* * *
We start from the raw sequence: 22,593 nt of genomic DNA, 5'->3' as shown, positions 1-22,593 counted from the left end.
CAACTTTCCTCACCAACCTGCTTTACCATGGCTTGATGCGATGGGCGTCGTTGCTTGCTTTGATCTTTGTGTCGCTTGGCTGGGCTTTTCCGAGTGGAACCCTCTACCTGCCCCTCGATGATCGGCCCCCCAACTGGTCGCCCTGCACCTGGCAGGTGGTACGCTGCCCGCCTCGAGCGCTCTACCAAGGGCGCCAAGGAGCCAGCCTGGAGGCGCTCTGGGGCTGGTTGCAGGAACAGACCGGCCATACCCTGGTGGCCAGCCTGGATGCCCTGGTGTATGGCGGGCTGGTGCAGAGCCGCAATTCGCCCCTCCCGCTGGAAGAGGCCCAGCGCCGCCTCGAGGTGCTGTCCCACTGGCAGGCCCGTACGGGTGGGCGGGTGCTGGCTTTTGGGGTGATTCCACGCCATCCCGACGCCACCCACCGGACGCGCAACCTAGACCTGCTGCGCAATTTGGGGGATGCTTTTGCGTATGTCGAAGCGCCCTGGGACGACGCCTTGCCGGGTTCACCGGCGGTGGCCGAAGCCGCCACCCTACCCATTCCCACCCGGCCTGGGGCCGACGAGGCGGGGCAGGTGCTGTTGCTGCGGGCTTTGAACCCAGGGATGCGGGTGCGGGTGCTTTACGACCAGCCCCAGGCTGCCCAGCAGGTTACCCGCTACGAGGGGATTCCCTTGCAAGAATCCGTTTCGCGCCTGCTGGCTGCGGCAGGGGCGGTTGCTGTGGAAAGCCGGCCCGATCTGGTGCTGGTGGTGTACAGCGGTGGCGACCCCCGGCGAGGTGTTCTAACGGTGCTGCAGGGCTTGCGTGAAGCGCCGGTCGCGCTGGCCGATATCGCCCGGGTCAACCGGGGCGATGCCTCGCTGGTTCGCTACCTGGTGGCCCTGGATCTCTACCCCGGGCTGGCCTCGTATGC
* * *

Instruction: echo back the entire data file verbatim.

We start from the raw sequence: 22,593 nt of genomic DNA, 5'->3' as shown, positions 1-22,593 counted from the left end.
CAACTTTCCTCACCAACCTGCTTTACCATGGCTTGATGCGATGGGCGTCGTTGCTTGCTTTGATCTTTGTGTCGCTTGGCTGGGCTTTTCCGAGTGGAACCCTCTACCTGCCCCTCGATGATCGGCCCCCCAACTGGTCGCCCTGCACCTGGCAGGTGGTACGCTGCCCGCCTCGAGCGCTCTACCAAGGGCGCCAAGGAGCCAGCCTGGAGGCGCTCTGGGGCTGGTTGCAGGAACAGACCGGCCATACCCTGGTGGCCAGCCTGGATGCCCTGGTGTATGGCGGGCTGGTGCAGAGCCGCAATTCGCCCCTCCCGCTGGAAGAGGCCCAGCGCCGCCTCGAGGTGCTGTCCCACTGGCAGGCCCGTACGGGTGGGCGGGTGCTGGCTTTTGGGGTGATTCCACGCCATCCCGACGCCACCCACCGGACGCGCAACCTAGACCTGCTGCGCAATTTGGGGGATGCTTTTGCGTATGTCGAAGCGCCCTGGGACGACGCCTTGCCGGGTTCACCGGCGGTGGCCGAAGCCGCCACCCTACCCATTCCCACCCGGCCTGGGGCCGACGAGGCGGGGCAGGTGCTGTTGCTGCGGGCTTTGAACCCAGGGATGCGGGTGCGGGTGCTTTACGACCAGCCCCAGGCTGCCCAGCAGGTTACCCGCTACGAGGGGATTCCCTTGCAAGAATCCGTTTCGCGCCTGCTGGCTGCGGCAGGGGCGGTTGCTGTGGAAAGCCGGCCCGATCTGGTGCTGGTGGTGTACAGCGGTGGCGACCCCCGGCGAGGTGTTCTAACGGTGCTGCAGGGCTTGCGTGAAGCGCCGGTCGCGCTGGCCGATATCGCCCGGGTCAACCGGGGCGATGCCTCGCTGGTTCGCTACCTGGTGGCCCTGGATCTCTACCCCGGGCTGGCCTCGTATGC